From this action, the Junta-led government has once again indicated its apathy towards the Rohingyas, the country’s persecuted minority. However, increasing intolerance shown by the government towards international aid agencies risks vast sections of the population in the strife-torn country dependent on humanitarian aid.

The continued persecution of the Rohingyas in Myanmar has drawn flak from governmental, non-governmental and inter-governmental organisations. The criticism by the civil society has often been warded off by the military-backed rulers, who consider the matter to be strictly internal affair of the nation.

Nobel Prize winner

The government’s suspension of the permission for operation to MSF, a Noble Peace Prize winner-organisation with proven credentials for providing medical relief in emergency situations world-wide, came in the wake of the NGO reporting 22 Rohingya deaths in the aftermath of conflict in Maungdaw village in Rakhine on 13 January. The government denied Rohingya casualties and instituted an enquiry into the incident looking into reports of a policeman missing from the spot. The enquiry ignored a human rights watchdog’s report that 40 Rohingyas had been killed in the conflict.

The MSF, which was founded in France, has served in Myanmar for over two decades and has been focusing on life-saving anti-retroviral treatment for AIDS and was among the very first responders to cyclones Nargis and Giri, providing medical assistance and survival items and cleaning water sources for tens of thousands of people. In the Rakhine state MSF has focused on providing basic and reproductive healthcare as well as HIV-AIDS and tuberculosis treatment. The MSF conducts approximately 500,000 medical consultations annually. Since 2005, itclaims to have treated more than 1.2 million people from all ethnic groups in Rakhine State for malaria.

Incidentally in 2012, MSF was one amongst three NGOs asked to stop providing aid to the Rohingyas in Cox’s Bazaar district in Bangladesh. The Bangladesh government thought that such services would further encourage the influx of Rohingyas fleeing violence in Myanmar.

Aid aversion?

The Myanmar government’s aversion to accepting international aid is well-known. Ending over a decade of isolation, it hesitantly accepted aid from countries, for the first time in aftermath of the cyclone Nargis in 2008. French and American ships carrying aid were even turned down by the then SPDC government. It was left to Myanmar’s ASEAN partners, together with neighbours China and India, to do most of the relief work before international aid was conditionally accepted.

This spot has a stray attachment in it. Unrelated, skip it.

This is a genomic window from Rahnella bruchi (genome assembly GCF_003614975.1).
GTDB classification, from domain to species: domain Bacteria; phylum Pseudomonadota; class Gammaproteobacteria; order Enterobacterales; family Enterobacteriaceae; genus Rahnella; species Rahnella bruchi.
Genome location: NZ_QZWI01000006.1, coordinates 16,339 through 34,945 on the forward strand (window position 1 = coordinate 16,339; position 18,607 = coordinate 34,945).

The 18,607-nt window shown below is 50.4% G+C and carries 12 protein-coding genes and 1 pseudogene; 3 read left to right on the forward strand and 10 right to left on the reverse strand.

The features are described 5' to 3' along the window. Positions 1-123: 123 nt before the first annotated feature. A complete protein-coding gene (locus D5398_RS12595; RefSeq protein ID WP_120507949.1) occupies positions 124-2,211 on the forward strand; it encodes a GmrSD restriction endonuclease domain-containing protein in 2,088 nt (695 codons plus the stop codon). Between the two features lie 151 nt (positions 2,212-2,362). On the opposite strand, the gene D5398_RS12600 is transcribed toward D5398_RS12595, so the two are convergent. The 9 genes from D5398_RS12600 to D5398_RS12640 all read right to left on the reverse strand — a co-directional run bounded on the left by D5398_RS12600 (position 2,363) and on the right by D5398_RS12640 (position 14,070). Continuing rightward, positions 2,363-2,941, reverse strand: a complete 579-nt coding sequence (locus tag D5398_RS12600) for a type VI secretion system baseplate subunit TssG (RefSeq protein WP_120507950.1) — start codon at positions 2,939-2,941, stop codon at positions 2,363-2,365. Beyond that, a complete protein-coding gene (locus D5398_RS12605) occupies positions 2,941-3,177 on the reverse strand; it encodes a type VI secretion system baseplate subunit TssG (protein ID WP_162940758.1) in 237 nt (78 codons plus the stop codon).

With the initiation of political reforms in the country, aid agencies of all hues have thronged to the country. The country is now a favoured destination for non-governmental development and humanitarian assistance. However, danger looms large on the aid due to the allegations of continued human rights abuses and assault on NGO staff members in the country.

An US aid agency working in the areas of healthcare, agriculture and technology sounded its displeasure over the Rohingya issue. It has indicated that the government cannot go back on the promise of reforms. Following the suspension of MSF, many international agencies giving aid in Myanmar have expressed their concern over the situation and that millions’ survival would be put at stake if international aid agencies were banned from the country.

’Responsibility to Protect’

The government of President Thein Sein has to own the ’Responsibility to Protect’ (R2P) a UN norm which says that sovereignty of nation-States is not a right and that States must protect their populations from mass atrocity and crimes.

However, since the UN Security Council included the norm in 2005, its enforcement is a matter of concern. Myanmar acknowledged the norm in 2009. However, within days, 39 villages were burnt in Shan State, allegedly by the government.